The U.S. is in a state of ESG momentum in the minds of top executives, board directors, shareholders, and stakeholders.  It is paramount for CEOs, executives, and boards to not only develop the strategy, but also incorporate key aspects of ESG into every strategic discussion in tandem with the Enterprise Risk Management portfolio.  ESG is fundamentally changing the notion and expanding the definition of Enterprise Risk Management.  It is important for the full board and meeting agendas for audit and risk, Compensation, and Nominating and Governance committees to include various aspects of ESG. Examples include DE&I, human capital management/revised flexible work policies in a compensation committee discussions, ethics and compliance along with new diverse board members and board structure in the governance and nominating, and a plethora of key non-financial and financial impacts and especially cyber security and ESG risks for audit and risk.  Instead of the annual board strategy session, boards are starting to meet semi-annually to address pressing ESG issues.  In fact, ESG seems to be changing the definition of “materiality” from a purely financial one.  Companies once could dismiss issues as non-material if they couldn’t quantify the economic impact.  Today issues are appearing to become material long before they have a quantifiable impact on the company’s bottom line.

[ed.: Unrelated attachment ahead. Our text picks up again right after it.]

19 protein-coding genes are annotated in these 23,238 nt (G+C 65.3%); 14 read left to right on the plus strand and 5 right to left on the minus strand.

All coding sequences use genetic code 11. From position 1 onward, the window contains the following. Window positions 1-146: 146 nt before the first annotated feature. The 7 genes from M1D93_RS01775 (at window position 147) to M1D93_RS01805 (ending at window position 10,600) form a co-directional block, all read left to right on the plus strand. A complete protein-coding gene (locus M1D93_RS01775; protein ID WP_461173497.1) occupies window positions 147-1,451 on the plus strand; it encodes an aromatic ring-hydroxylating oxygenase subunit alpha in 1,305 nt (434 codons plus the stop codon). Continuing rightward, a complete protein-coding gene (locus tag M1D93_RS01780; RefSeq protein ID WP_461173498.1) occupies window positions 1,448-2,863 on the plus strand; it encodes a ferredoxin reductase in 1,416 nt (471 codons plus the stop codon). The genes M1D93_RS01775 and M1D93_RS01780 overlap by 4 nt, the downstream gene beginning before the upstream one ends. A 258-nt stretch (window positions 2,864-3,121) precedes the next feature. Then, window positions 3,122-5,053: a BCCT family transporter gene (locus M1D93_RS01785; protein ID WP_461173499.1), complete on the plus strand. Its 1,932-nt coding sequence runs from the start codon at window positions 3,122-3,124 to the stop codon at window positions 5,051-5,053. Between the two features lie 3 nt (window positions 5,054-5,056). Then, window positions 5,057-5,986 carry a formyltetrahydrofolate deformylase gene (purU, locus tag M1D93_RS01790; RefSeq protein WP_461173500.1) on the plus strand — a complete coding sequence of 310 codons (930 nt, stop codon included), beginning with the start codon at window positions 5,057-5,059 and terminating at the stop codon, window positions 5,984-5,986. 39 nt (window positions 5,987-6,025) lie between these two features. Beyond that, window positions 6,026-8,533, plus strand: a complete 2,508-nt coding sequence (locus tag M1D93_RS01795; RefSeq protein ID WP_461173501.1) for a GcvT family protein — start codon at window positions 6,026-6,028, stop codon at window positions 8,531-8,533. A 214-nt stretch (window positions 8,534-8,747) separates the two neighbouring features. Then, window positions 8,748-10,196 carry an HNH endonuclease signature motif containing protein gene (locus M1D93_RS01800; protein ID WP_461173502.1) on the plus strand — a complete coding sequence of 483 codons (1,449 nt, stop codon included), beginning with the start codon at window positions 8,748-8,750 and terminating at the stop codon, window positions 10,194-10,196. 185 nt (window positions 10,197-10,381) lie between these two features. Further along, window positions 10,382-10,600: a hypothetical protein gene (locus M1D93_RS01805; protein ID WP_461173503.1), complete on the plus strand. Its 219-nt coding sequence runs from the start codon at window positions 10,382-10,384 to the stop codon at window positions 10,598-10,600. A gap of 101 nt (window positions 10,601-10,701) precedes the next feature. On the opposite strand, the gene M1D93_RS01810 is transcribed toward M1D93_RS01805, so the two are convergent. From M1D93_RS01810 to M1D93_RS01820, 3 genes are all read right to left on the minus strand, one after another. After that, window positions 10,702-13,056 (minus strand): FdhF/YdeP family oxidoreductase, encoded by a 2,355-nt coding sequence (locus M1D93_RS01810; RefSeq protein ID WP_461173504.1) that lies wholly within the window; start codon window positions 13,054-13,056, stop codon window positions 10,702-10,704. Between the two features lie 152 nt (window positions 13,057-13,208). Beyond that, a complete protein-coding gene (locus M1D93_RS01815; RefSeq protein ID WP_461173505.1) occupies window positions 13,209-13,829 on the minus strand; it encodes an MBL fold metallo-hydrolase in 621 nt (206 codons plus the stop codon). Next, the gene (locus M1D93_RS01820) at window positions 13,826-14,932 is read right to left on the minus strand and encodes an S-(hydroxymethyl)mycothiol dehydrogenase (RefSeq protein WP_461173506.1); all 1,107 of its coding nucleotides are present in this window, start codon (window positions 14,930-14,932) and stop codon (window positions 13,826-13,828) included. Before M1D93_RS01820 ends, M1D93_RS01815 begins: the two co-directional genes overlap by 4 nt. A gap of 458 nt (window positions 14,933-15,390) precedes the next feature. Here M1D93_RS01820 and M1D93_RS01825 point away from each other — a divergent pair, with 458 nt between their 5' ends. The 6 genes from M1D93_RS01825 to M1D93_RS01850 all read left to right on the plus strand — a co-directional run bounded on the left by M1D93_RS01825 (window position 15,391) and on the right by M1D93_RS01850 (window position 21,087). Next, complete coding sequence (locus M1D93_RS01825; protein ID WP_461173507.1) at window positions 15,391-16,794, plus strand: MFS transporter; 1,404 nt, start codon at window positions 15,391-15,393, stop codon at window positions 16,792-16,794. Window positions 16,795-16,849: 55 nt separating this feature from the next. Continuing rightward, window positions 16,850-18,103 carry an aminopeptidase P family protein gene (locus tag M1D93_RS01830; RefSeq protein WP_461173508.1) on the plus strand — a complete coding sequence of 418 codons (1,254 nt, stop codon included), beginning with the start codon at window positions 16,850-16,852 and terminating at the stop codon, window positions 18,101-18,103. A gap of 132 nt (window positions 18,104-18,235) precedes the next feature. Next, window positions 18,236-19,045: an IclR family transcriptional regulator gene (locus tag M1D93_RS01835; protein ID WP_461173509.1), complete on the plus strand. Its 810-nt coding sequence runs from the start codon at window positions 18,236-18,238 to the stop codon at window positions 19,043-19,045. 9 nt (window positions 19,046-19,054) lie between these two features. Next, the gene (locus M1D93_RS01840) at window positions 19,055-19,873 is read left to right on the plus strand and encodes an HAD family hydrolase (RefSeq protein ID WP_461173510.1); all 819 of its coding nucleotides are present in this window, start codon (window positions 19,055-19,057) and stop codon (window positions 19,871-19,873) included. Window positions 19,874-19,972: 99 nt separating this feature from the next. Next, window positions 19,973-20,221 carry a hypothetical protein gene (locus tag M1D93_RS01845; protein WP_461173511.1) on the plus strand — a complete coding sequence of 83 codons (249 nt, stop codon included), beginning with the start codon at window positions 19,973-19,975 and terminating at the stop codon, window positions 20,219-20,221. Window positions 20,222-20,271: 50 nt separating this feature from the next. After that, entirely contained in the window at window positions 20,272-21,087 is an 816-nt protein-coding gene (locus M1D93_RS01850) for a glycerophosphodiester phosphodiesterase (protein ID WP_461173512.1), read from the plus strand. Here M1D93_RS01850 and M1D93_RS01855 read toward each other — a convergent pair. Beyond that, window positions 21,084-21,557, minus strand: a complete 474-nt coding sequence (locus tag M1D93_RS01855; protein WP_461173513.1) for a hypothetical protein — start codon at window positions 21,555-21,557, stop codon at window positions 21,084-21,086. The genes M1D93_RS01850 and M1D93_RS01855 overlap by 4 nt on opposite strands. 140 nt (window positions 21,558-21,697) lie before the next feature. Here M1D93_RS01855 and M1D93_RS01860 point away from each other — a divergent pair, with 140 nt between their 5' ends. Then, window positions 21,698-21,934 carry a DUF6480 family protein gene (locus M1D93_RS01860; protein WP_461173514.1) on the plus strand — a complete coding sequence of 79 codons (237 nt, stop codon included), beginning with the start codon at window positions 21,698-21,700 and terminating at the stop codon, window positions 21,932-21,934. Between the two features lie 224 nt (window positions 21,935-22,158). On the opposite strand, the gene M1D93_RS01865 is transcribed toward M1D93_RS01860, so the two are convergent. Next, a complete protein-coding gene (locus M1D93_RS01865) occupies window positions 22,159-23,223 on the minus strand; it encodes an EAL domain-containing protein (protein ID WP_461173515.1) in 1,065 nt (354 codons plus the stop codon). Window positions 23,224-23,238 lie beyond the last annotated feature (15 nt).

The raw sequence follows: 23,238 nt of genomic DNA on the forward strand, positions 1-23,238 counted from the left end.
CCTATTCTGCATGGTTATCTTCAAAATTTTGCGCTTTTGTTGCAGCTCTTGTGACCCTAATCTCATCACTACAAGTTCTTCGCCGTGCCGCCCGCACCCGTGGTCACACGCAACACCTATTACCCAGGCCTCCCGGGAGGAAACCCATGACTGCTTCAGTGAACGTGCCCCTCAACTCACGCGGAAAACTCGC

As the evolution of ESG becomes a reality, boards, management, and shareholders are aligning to avoid fines, penalties, and significant reputation impacts. Board oversight continues to evolve around the broad ESG areas with environmental and social topics taking on a stronger position and more prominent role in strategy discussions.  However, social responsibility is not well understood.  For some boards and companies, it is sometimes considered the “topic of the month” that will lose relevance in a different administration.  DE&I, equal opportunity, freedom of association, human rights, and overall human capital management are subjects often viewed as soft skills lacking the quantitative metrics of sales, production, or stock price.  However, a significant difference from previous DE&I discussions is that today’s incoming workforce (Millennials and GenZ) is substantially more inclusive and diverse.  Baby boomers are exiting the workforce allowing the setup of new standards and policies that better reflect their makeup and their priorities.  Beyond climate change, human capital disclosures, diversity equity and inclusion governance play a critical role in ESG.  The positioning of federal government and non-financial disclosures are requiring ESG Frameworks, law firms, and audit firms to support corporations and boards in the development of committee charters to monitor material issue risks and performance in respect of health, safety, security, environment climate change and the overall stakeholder expectations.